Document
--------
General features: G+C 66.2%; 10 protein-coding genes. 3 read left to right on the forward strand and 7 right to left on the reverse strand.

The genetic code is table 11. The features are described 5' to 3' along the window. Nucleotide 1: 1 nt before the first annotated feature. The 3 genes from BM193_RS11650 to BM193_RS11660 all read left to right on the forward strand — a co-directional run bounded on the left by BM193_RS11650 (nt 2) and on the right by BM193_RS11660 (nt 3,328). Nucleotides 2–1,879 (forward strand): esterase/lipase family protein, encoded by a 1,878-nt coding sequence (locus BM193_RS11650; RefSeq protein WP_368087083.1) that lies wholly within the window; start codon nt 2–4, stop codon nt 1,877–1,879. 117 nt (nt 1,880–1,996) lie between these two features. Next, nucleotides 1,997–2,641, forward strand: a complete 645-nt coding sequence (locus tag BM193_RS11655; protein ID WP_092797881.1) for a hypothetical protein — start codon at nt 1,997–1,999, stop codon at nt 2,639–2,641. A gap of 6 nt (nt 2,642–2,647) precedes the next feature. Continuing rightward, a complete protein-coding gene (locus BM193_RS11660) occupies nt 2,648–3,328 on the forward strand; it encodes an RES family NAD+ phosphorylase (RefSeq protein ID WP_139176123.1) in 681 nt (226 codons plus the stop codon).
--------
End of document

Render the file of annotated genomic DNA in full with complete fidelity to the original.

General features: G+C 66.2%; 10 protein-coding genes. 3 read left to right on the forward strand and 7 right to left on the reverse strand.

The genetic code is table 11. The features are described 5' to 3' along the window. Nucleotide 1: 1 nt before the first annotated feature. The 3 genes from BM193_RS11650 to BM193_RS11660 all read left to right on the forward strand — a co-directional run bounded on the left by BM193_RS11650 (nt 2) and on the right by BM193_RS11660 (nt 3,328). Nucleotides 2–1,879 (forward strand): esterase/lipase family protein, encoded by a 1,878-nt coding sequence (locus BM193_RS11650; RefSeq protein WP_368087083.1) that lies wholly within the window; start codon nt 2–4, stop codon nt 1,877–1,879. 117 nt (nt 1,880–1,996) lie between these two features. Next, nucleotides 1,997–2,641, forward strand: a complete 645-nt coding sequence (locus tag BM193_RS11655; protein ID WP_092797881.1) for a hypothetical protein — start codon at nt 1,997–1,999, stop codon at nt 2,639–2,641. A gap of 6 nt (nt 2,642–2,647) precedes the next feature. Continuing rightward, a complete protein-coding gene (locus BM193_RS11660) occupies nt 2,648–3,328 on the forward strand; it encodes an RES family NAD+ phosphorylase (RefSeq protein ID WP_139176123.1) in 681 nt (226 codons plus the stop codon).